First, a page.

Multiple Sclerosis (MS) is a neurological condition that affects around 100 000 people in the UK. Physiotherapists have a key role to play in helping people to manage the specific symptoms of MS, including mobility and movement problems and fatigue. There is strong evidence that exercise within a rehabilitation programme can increase activity and improve the health and well being of people with MS.
Multiple Sclerosis Awareness Week
MS awareness week is from the 28th April -4th May and as part of this we have an associated #physiotalk chat planned which is supported by the MS trust, TiMS (Therapists in MS) and ACPIN (Association of Chartered Physiotherapists in Neurology)
The chat will be on Monday 28th April from 8 – 9pm (BST) using the hashtag #physiotalk
The theme of this year’s MS awareness week is linked to their celebration of 21 years since the foundation of the MS trust information service – looking back at the achievements of the past 21 years and looking forwards to the challenges that lie ahead.
Over the past 21 years the physiotherapy offered to people with MS has also changed – but how and what has driven these changes?
- Has there has been a shift in emphasis to offering physical health advice to people earlier following their MS diagnosis?
- Are services set up help people needing complex neuro-disability care in the later stages of disease progression?
- What about current approaches to spasticity management?
- Are services available that can offer person centred care throughout their disease progression?
- What are the issues if a person with MS requires physiotherapy from a non-specialist – such as going to a MSK appointment for low back pain?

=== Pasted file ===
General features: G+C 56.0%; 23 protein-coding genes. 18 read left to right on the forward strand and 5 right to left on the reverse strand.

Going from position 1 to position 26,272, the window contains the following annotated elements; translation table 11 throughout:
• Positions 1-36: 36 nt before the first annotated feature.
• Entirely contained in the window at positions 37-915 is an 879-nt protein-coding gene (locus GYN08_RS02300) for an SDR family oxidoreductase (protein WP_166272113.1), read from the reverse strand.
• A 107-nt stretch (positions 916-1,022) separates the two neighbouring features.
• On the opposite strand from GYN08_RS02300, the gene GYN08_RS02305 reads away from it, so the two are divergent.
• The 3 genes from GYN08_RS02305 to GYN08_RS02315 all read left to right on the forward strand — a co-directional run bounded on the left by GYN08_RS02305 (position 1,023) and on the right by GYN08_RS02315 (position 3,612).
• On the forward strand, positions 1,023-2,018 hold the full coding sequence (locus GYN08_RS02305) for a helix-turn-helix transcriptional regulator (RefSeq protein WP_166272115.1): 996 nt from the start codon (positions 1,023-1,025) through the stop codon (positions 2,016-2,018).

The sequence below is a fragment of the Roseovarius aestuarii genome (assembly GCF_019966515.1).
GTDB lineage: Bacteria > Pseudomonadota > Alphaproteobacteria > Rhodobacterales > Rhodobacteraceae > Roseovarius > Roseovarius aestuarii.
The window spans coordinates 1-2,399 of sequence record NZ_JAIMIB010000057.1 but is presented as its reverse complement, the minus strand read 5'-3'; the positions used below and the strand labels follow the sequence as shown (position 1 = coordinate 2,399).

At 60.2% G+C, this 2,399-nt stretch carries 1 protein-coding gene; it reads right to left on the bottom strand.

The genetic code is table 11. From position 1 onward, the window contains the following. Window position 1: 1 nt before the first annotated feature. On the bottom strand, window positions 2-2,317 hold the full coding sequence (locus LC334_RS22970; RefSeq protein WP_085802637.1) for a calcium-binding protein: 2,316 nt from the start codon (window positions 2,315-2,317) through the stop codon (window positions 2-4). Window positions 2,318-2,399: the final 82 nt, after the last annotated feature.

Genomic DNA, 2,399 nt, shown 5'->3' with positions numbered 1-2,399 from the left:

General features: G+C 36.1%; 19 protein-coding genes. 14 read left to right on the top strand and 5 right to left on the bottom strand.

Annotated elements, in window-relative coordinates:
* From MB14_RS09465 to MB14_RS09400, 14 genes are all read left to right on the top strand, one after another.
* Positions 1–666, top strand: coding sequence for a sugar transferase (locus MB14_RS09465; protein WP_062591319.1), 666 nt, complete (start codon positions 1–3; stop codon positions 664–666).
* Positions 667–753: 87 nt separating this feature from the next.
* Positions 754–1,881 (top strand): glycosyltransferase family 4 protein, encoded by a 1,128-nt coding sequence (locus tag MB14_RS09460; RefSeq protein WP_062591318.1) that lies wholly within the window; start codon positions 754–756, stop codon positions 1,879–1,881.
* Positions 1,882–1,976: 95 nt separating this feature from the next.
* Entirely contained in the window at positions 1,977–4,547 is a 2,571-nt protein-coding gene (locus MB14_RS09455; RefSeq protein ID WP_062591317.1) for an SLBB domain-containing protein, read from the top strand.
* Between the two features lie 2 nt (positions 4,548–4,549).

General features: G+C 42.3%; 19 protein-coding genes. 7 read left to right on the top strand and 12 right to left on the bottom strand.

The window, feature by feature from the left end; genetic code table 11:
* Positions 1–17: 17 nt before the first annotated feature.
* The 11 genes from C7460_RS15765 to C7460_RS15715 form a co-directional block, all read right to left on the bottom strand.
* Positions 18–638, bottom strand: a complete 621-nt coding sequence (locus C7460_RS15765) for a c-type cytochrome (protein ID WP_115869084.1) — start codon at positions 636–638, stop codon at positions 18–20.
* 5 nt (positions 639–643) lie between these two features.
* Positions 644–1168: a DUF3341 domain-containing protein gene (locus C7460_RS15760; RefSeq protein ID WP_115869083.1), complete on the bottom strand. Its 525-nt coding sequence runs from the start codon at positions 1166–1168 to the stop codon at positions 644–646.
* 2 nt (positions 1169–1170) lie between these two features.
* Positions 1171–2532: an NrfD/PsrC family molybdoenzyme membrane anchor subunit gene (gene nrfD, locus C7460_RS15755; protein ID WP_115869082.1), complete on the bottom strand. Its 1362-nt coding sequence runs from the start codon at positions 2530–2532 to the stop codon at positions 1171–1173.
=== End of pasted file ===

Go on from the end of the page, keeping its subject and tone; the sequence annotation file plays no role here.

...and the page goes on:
The questions we are going to be asking during the hour long chat are:
- What are the core physiotherapy services that should be offered to all people with MS?
- Supplementary question: ‘Many people with MS take anti-spasticity medications. How important is it for physiotherapists to become supplementary prescribers for these drugs?’
- Many people with MS give up exercise activities soon after diagnosis. What is the most effective way of helping people with MS remain active over the long-term?
- What are the developments you want to see in your treatment approach or service? Are these patient led?
- How do we support physiotherapists, at all levels of expertise, to enhance their knowledge of MS management?
Before the chat you might like to have a look at the following pre-chat information:
- There are a number of Cochrane reviews detailing evidence in MS
- Management of multiple sclerosis in primary and secondary care NICE clinical guideline CG8 (currently being updated – more information here)
- Physiotherapy works
Post-chat information and resources
Thanks to all who took part in the chat – with special thanks to those with specific expertise on the subject and great to have a person with MS taking part to offer their invaluable insights.
Lots of links to interesting resources tweeted tonight – here they all are in one place for you to refer to